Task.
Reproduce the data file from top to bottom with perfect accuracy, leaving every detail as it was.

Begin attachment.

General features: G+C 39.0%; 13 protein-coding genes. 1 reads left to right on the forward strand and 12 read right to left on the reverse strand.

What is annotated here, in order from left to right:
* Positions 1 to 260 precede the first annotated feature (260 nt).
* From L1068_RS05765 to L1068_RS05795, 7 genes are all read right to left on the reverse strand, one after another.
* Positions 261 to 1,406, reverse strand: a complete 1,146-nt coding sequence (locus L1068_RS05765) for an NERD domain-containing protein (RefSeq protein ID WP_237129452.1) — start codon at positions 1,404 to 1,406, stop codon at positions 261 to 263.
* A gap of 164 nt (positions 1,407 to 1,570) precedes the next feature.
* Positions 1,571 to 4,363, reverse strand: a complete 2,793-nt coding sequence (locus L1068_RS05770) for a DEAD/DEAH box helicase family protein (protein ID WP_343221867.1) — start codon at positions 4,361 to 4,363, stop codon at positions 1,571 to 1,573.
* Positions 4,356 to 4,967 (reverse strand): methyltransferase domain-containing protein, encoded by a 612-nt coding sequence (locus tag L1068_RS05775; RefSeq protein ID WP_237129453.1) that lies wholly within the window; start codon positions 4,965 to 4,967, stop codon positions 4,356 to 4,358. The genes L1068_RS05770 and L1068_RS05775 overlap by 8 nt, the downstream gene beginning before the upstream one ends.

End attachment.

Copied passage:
General features: G+C 39.0%; 13 protein-coding genes. 1 reads left to right on the forward strand and 12 read right to left on the reverse strand.

What is annotated here, in order from left to right:
* Positions 1 to 260 precede the first annotated feature (260 nt).
* From L1068_RS05765 to L1068_RS05795, 7 genes are all read right to left on the reverse strand, one after another.
* Positions 261 to 1,406, reverse strand: a complete 1,146-nt coding sequence (locus L1068_RS05765) for an NERD domain-containing protein (RefSeq protein ID WP_237129452.1) — start codon at positions 1,404 to 1,406, stop codon at positions 261 to 263.
* A gap of 164 nt (positions 1,407 to 1,570) precedes the next feature.
* Positions 1,571 to 4,363, reverse strand: a complete 2,793-nt coding sequence (locus L1068_RS05770) for a DEAD/DEAH box helicase family protein (protein ID WP_343221867.1) — start codon at positions 4,361 to 4,363, stop codon at positions 1,571 to 1,573.
* Positions 4,356 to 4,967 (reverse strand): methyltransferase domain-containing protein, encoded by a 612-nt coding sequence (locus tag L1068_RS05775; RefSeq protein ID WP_237129453.1) that lies wholly within the window; start codon positions 4,965 to 4,967, stop codon positions 4,356 to 4,358. The genes L1068_RS05770 and L1068_RS05775 overlap by 8 nt, the downstream gene beginning before the upstream one ends.